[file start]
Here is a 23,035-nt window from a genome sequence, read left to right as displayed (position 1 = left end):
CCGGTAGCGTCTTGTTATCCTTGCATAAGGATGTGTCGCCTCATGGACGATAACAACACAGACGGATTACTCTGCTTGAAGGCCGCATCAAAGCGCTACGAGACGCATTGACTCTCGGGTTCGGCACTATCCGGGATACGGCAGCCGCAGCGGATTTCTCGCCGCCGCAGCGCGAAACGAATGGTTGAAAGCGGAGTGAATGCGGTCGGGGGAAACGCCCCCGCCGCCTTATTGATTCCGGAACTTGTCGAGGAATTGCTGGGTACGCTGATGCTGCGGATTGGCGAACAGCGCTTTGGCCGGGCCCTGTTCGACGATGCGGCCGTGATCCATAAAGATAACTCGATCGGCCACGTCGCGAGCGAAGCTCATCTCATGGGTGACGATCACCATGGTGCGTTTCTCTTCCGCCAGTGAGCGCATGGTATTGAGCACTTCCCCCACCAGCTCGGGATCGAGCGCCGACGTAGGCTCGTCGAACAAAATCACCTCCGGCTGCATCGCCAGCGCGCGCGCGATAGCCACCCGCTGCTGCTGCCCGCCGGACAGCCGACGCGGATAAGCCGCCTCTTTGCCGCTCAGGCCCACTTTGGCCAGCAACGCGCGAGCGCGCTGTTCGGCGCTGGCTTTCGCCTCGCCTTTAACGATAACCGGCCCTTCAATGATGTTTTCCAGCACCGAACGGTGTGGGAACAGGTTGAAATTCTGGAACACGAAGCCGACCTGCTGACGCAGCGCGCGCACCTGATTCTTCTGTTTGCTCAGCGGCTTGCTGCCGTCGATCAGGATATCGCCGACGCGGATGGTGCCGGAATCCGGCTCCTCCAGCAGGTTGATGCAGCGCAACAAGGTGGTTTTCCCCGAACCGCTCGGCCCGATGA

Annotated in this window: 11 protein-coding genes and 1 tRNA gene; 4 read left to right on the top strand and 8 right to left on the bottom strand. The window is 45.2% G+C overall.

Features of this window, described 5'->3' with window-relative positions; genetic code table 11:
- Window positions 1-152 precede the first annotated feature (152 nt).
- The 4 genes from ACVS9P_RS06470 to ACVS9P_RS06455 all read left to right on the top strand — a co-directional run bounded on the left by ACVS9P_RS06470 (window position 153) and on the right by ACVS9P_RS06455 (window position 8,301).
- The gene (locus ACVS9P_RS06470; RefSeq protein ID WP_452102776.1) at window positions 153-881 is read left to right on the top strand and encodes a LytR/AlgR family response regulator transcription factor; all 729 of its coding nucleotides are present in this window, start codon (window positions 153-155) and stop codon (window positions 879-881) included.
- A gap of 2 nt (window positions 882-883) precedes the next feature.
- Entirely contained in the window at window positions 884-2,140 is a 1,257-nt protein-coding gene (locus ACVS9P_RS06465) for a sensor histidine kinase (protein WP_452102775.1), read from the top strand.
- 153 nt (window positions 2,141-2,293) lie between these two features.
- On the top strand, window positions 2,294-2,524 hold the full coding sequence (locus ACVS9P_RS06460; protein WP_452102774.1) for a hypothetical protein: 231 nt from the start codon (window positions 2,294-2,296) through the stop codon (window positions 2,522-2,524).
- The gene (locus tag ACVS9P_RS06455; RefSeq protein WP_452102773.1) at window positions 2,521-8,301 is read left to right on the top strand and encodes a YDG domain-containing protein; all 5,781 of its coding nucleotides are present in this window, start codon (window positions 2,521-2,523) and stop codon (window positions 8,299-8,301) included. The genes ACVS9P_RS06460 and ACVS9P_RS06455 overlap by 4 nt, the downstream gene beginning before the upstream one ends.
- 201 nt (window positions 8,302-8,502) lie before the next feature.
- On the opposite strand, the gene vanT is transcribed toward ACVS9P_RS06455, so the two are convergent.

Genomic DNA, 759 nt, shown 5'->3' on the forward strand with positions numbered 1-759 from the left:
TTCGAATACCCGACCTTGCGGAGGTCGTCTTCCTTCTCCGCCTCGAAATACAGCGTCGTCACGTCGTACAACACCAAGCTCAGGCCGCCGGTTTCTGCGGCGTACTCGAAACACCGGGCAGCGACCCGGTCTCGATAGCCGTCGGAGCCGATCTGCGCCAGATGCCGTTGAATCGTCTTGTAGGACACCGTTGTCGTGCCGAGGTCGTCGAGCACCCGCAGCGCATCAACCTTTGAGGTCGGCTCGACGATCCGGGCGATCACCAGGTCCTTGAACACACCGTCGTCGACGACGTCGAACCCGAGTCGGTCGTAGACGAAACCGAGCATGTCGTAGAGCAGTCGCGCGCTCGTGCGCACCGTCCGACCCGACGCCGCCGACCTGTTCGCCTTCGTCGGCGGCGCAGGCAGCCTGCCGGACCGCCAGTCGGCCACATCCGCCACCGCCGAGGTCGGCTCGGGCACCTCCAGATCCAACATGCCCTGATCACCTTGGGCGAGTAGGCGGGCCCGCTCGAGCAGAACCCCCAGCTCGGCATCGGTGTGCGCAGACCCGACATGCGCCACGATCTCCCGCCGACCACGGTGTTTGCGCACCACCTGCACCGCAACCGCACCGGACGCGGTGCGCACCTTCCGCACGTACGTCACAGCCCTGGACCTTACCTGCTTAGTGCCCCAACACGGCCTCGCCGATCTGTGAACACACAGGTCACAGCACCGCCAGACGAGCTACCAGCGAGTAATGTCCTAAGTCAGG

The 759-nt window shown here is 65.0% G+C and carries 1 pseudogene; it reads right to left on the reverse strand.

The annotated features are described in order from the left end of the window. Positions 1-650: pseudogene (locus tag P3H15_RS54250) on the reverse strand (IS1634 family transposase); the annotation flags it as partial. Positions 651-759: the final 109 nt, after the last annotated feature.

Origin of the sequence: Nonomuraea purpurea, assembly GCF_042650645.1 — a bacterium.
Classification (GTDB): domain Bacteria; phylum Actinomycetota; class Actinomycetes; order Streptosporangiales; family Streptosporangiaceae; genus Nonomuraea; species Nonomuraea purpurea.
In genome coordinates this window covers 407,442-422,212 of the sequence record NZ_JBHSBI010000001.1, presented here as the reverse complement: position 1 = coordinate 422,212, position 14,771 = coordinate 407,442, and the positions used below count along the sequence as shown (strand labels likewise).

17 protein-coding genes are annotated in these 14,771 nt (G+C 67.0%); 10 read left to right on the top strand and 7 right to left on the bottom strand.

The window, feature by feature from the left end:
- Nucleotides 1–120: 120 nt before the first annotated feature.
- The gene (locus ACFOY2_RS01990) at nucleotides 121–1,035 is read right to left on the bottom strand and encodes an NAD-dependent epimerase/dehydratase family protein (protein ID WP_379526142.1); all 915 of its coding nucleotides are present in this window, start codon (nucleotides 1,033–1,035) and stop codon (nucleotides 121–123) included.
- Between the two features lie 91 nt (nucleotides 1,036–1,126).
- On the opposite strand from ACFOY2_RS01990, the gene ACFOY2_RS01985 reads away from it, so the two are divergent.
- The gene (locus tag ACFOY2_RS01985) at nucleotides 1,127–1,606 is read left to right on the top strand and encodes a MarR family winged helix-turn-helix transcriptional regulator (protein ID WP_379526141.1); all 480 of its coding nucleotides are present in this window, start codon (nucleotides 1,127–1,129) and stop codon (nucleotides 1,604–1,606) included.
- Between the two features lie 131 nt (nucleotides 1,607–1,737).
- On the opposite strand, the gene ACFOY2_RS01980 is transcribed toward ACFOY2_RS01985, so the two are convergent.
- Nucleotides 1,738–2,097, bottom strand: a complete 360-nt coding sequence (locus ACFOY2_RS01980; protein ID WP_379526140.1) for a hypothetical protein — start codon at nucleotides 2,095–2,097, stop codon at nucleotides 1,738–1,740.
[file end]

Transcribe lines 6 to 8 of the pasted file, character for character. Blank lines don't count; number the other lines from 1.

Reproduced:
- The 4 genes from ACVS9P_RS06470 to ACVS9P_RS06455 all read left to right on the top strand — a co-directional run bounded on the left by ACVS9P_RS06470 (window position 153) and on the right by ACVS9P_RS06455 (window position 8,301).
- The gene (locus ACVS9P_RS06470; RefSeq protein ID WP_452102776.1) at window positions 153-881 is read left to right on the top strand and encodes a LytR/AlgR family response regulator transcription factor; all 729 of its coding nucleotides are present in this window, start codon (window positions 153-155) and stop codon (window positions 879-881) included.
- A gap of 2 nt (window positions 882-883) precedes the next feature.